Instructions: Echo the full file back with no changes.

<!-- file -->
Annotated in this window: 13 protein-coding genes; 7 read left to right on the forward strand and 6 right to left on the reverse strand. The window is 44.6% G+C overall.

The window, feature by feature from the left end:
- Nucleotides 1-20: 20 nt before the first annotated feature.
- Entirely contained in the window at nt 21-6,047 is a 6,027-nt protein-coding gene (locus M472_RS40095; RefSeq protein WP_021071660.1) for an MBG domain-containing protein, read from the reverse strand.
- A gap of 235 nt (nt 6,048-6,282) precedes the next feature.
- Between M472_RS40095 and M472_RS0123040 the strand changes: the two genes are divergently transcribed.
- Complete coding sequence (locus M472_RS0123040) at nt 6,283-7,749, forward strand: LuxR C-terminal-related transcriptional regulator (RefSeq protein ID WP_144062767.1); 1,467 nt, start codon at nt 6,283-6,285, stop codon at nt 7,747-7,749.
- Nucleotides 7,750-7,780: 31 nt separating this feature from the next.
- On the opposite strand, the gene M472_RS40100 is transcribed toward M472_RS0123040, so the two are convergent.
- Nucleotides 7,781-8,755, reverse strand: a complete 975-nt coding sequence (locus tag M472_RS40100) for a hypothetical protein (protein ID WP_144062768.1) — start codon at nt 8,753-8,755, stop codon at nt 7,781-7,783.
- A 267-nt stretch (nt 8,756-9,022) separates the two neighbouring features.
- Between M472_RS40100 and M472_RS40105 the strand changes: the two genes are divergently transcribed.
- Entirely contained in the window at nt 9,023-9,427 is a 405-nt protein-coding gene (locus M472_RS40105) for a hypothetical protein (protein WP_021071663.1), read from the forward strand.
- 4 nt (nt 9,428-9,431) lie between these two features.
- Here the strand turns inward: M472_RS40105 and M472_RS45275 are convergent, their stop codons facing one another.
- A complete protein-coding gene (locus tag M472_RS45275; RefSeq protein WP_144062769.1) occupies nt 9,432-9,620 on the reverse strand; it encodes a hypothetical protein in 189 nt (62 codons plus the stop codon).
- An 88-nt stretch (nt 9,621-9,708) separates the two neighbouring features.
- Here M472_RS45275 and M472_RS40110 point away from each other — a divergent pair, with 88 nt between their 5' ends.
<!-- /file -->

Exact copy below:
Annotated in this window: 13 protein-coding genes; 7 read left to right on the forward strand and 6 right to left on the reverse strand. The window is 44.6% G+C overall.

The window, feature by feature from the left end:
- Nucleotides 1-20: 20 nt before the first annotated feature.
- Entirely contained in the window at nt 21-6,047 is a 6,027-nt protein-coding gene (locus M472_RS40095; RefSeq protein WP_021071660.1) for an MBG domain-containing protein, read from the reverse strand.
- A gap of 235 nt (nt 6,048-6,282) precedes the next feature.
- Between M472_RS40095 and M472_RS0123040 the strand changes: the two genes are divergently transcribed.
- Complete coding sequence (locus M472_RS0123040) at nt 6,283-7,749, forward strand: LuxR C-terminal-related transcriptional regulator (RefSeq protein ID WP_144062767.1); 1,467 nt, start codon at nt 6,283-6,285, stop codon at nt 7,747-7,749.
- Nucleotides 7,750-7,780: 31 nt separating this feature from the next.
- On the opposite strand, the gene M472_RS40100 is transcribed toward M472_RS0123040, so the two are convergent.
- Nucleotides 7,781-8,755, reverse strand: a complete 975-nt coding sequence (locus tag M472_RS40100) for a hypothetical protein (protein ID WP_144062768.1) — start codon at nt 8,753-8,755, stop codon at nt 7,781-7,783.
- A 267-nt stretch (nt 8,756-9,022) separates the two neighbouring features.
- Between M472_RS40100 and M472_RS40105 the strand changes: the two genes are divergently transcribed.
- Entirely contained in the window at nt 9,023-9,427 is a 405-nt protein-coding gene (locus M472_RS40105) for a hypothetical protein (protein WP_021071663.1), read from the forward strand.
- 4 nt (nt 9,428-9,431) lie between these two features.
- Here the strand turns inward: M472_RS40105 and M472_RS45275 are convergent, their stop codons facing one another.
- A complete protein-coding gene (locus tag M472_RS45275; RefSeq protein WP_144062769.1) occupies nt 9,432-9,620 on the reverse strand; it encodes a hypothetical protein in 189 nt (62 codons plus the stop codon).
- An 88-nt stretch (nt 9,621-9,708) separates the two neighbouring features.
- Here M472_RS45275 and M472_RS40110 point away from each other — a divergent pair, with 88 nt between their 5' ends.